Our expert answers 3 Questions
As a pulmonary critical care physician, I spend a lot of time thinking about the decision making that happens in the intensive care setting. How do we identify which patients should be sent to the intensive care unit (ICU), and how long should they stay? When do the potential harms of ICU care outweigh the potential benefits, and for whom? The answers to these questions aren’t always obvious. In practice, clinicians lack precise guidelines to help identify which patients should go to the ICU. Their decisions can also be influenced by lots of other factors entirely unrelated to the patient, such as the availability of ICU beds, how sick the other patients are, and a variety of hospital-level factors. The goal of my research is to understand and improve decision-making in the ICU for providers, patients, and families to help ensure this care is the safest and most effective it can be. Part of this involves examining patterns from past decisions to improve upon future decision making and outcomes.
For some patients – such as those requiring ventilators or other types of life support, and who require close monitoring by specialists – the ICU is obviously where they need to be to recover. For other patients on the borderline of needing intensive care, the benefits of the ICU are less certain. There are also potential, often underrecognized harms involved with ICU care, such as increased risks for infection, complications, anxiety, pain and discomfort, and undergoing potentially unnecessary or harmful procedures.
The ICU also involves expensive and resource-intensive treatment (25% of patients in hospitals receive ICU care but account for 50% of all hospital costs), and on a healthcare systems level, putting people in the ICU unnecessarily contributes to excess costs and inefficiency. And with limited availability of ICU beds, having patients who don’t truly need to be there constricts options for others who do. We need to better enable clinicians to identify which patients are likely to benefit from ICU care.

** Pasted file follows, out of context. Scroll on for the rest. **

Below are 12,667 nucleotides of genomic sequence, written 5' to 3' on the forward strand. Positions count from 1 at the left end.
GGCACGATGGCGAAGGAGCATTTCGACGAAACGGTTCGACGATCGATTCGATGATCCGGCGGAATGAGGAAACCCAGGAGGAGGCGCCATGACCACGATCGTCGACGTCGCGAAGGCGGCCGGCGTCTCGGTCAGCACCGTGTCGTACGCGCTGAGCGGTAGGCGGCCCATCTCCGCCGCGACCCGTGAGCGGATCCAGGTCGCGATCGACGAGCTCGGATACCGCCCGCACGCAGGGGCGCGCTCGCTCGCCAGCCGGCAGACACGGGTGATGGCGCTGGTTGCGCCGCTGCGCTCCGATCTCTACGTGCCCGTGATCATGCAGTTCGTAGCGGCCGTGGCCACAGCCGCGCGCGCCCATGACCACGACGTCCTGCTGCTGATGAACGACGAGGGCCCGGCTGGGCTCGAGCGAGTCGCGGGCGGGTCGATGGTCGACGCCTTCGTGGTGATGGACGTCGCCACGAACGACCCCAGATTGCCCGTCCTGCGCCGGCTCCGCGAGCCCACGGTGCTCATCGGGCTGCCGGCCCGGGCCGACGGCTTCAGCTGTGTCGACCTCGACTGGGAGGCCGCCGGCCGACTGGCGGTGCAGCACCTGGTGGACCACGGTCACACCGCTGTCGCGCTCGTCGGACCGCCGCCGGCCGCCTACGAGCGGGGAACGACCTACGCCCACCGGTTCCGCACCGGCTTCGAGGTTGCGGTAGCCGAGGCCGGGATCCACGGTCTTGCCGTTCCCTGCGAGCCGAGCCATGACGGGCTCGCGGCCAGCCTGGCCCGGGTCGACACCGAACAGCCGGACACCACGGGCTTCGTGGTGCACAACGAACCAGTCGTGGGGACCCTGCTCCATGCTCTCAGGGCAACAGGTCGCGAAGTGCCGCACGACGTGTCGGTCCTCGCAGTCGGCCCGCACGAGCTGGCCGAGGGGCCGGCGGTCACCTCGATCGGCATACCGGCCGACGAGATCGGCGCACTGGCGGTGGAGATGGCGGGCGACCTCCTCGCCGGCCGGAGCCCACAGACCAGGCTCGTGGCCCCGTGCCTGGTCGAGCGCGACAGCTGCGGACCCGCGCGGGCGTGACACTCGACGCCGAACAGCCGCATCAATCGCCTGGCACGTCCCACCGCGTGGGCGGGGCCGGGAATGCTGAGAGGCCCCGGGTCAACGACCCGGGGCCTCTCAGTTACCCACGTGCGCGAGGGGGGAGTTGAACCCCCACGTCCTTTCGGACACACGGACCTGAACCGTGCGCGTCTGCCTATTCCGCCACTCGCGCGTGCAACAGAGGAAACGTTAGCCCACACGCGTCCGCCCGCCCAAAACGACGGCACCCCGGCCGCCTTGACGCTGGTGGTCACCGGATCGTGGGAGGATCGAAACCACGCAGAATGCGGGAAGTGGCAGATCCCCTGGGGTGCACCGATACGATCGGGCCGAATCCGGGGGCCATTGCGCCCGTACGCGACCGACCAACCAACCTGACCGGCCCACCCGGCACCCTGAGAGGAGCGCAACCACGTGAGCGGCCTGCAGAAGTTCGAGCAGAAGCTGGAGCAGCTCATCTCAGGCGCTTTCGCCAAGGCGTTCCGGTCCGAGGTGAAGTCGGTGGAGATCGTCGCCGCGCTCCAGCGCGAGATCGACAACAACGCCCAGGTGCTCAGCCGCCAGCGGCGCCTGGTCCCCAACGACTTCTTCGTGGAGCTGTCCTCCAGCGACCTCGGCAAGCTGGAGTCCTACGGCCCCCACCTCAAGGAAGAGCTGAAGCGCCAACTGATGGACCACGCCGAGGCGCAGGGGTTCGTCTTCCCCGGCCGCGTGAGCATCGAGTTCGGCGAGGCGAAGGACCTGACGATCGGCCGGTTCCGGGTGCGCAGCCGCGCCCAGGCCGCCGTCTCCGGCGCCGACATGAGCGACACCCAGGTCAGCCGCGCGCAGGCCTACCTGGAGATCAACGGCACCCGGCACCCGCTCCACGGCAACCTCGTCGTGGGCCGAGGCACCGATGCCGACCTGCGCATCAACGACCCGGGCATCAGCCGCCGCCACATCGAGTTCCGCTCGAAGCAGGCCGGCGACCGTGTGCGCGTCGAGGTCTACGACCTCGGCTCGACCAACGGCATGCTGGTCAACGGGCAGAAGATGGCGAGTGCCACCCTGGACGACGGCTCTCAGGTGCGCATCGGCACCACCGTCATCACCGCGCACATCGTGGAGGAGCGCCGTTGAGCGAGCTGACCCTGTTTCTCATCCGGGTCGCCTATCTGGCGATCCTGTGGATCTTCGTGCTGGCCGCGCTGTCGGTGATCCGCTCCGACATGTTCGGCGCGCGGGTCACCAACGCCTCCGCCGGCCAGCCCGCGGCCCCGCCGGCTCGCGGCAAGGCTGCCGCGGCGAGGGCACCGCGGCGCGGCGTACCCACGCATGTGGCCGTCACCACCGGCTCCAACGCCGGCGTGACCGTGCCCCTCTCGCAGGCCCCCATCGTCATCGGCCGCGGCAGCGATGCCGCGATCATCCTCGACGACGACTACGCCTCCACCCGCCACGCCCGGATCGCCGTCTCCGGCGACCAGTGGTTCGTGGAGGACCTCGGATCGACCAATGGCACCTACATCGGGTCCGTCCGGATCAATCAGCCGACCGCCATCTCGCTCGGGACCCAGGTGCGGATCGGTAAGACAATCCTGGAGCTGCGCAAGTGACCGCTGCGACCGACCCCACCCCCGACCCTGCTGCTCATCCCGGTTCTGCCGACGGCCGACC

In one study, we’re trying to help clinicians better identify the causes of acute respiratory failure, one of the major reasons someone can end up in the ICU. A variety of conditions can lead to acute respiratory failure, but determining the root of the problem and how to treat it efficiently can be extraordinarily difficult. We are developing a video game to help physicians hone their diagnostic abilities specifically for this illness; this will allow them to practice and receive feedback within a virtual training environment, with the added motivation of a gaming setting that goes beyond typical simulation exercises that have become more common in medical training.
Our team is also trying to understand ICU decisions at the organizational level through surveys, observation, and interviews with critical care, ER, and hospitalist physicians and nursing leaders in hospitals around the state. We know new strategies are needed to improve how we use ICUs and reduce associated healthcare costs, but we need to reassess the best ways to do that. All of this work is intended to find ways to use the ICU more efficiently while also ensuring that patients who need this kind of advanced care are not overlooked.